Have a plan for how you are going to approach your theme each time.  Know your material well.  When you are planning experiential activities, don’t neglect the reflection piece of experiential education.  Help students reflect on the experience in the light of the goal for the day but to be open to unplanned learning as well.  At first, students who are not accustomed to experiential education may respond superficially.  Be patient with this and expect profundity!


    Closing routine

    Use the same activity each time to bring your family session to closure.  This is an important part of the predictability and consistency that some students may need.  It’s a comfort to follow a ritual because this adds a sense of belonging in a ritual with a group.




    Jot It Down

    When adolescents are going to be asked to share information from a strategy with the larger group, ask them to write down.  As students get more comfortable during later sessions, it may not be necessary to write it down.

    Keeper of the boundaries  

    In the warmth or heat of the moment, there may be a temptation for a young person to reveal things that he or she may later regret. The advisor needs to monitor disclosure in the group to maintain an atmosphere of safety.  A good way to do this is to focus on what is happening presently.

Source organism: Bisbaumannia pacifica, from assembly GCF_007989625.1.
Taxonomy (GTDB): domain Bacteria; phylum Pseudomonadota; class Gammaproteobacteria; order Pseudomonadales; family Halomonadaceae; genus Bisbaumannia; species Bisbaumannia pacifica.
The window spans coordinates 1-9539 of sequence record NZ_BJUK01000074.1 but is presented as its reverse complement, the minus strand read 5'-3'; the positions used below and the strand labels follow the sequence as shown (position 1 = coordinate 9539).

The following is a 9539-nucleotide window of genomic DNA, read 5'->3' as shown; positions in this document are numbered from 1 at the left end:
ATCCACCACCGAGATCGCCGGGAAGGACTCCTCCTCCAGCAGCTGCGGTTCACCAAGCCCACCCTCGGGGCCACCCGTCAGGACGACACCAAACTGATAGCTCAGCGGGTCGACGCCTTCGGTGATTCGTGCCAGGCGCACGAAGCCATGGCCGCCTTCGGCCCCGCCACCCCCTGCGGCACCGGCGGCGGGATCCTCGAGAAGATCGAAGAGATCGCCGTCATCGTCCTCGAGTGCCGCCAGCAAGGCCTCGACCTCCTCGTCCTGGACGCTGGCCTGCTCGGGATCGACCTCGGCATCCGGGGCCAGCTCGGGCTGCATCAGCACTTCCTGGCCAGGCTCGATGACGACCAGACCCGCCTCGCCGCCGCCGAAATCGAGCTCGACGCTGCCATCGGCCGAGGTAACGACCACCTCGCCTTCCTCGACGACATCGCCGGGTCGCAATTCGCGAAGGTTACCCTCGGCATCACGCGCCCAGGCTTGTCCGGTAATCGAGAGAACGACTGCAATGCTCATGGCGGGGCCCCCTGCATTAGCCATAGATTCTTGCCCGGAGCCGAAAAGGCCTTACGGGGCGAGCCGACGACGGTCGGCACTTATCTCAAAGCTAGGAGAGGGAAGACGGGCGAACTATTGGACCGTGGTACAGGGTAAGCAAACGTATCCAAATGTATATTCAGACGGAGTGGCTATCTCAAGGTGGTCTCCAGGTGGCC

Lead by example

    Participate in the group strategies as much as possible, doing as many of the activities as is appropriate.

    Be prepared

    Come to each session well-prepared, anticipating the length of time required for each strategy and knowing what comes next.  Have several alternatives prepared.  Be flexible.

    Use time savers

    Adolescents often complain about the time restrictions on the strategies, usually in the form of not enough time.  Save time by using clever devices to determine who goes first…otherwise, a lot of precious time is wasted.  Give clear instructions slowly before having students move to their partner(s).  Post questions for activities on the blackboard, posterboard, or overhead transparency.

    Have fun

    Young people are given so many messages that say enjoying yourself is wrong.  Show them that they can learn, have a good time and feel good about themselves all at the same time. 

    Do lots of physical activities

    The more your experiential activities include movement, role play and exertion, the more students will like them.